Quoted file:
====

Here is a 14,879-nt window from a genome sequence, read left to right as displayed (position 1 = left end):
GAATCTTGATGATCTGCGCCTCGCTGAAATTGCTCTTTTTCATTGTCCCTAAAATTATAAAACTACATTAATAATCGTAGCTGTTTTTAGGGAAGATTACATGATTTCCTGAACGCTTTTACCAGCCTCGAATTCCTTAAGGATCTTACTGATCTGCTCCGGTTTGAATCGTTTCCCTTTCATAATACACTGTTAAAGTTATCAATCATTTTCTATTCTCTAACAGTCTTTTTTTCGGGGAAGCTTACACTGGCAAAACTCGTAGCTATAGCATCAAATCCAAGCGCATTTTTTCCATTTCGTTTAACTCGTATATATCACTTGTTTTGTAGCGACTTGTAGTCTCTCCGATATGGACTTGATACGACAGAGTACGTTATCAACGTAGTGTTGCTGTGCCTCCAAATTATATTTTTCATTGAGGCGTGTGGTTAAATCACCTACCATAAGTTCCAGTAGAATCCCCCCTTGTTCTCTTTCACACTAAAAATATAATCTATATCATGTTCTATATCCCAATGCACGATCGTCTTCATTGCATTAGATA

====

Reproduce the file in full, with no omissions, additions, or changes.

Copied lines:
Here is a 14,879-nt window from a genome sequence, read left to right as displayed (position 1 = left end):
GAATCTTGATGATCTGCGCCTCGCTGAAATTGCTCTTTTTCATTGTCCCTAAAATTATAAAACTACATTAATAATCGTAGCTGTTTTTAGGGAAGATTACATGATTTCCTGAACGCTTTTACCAGCCTCGAATTCCTTAAGGATCTTACTGATCTGCTCCGGTTTGAATCGTTTCCCTTTCATAATACACTGTTAAAGTTATCAATCATTTTCTATTCTCTAACAGTCTTTTTTTCGGGGAAGCTTACACTGGCAAAACTCGTAGCTATAGCATCAAATCCAAGCGCATTTTTTCCATTTCGTTTAACTCGTATATATCACTTGTTTTGTAGCGACTTGTAGTCTCTCCGATATGGACTTGATACGACAGAGTACGTTATCAACGTAGTGTTGCTGTGCCTCCAAATTATATTTTTCATTGAGGCGTGTGGTTAAATCACCTACCATAAGTTCCAGTAGAATCCCCCCTTGTTCTCTTTCACACTAAAAATATAATCTATATCATGTTCTATATCCCAATGCACGATCGTCTTCATTGCATTAGATA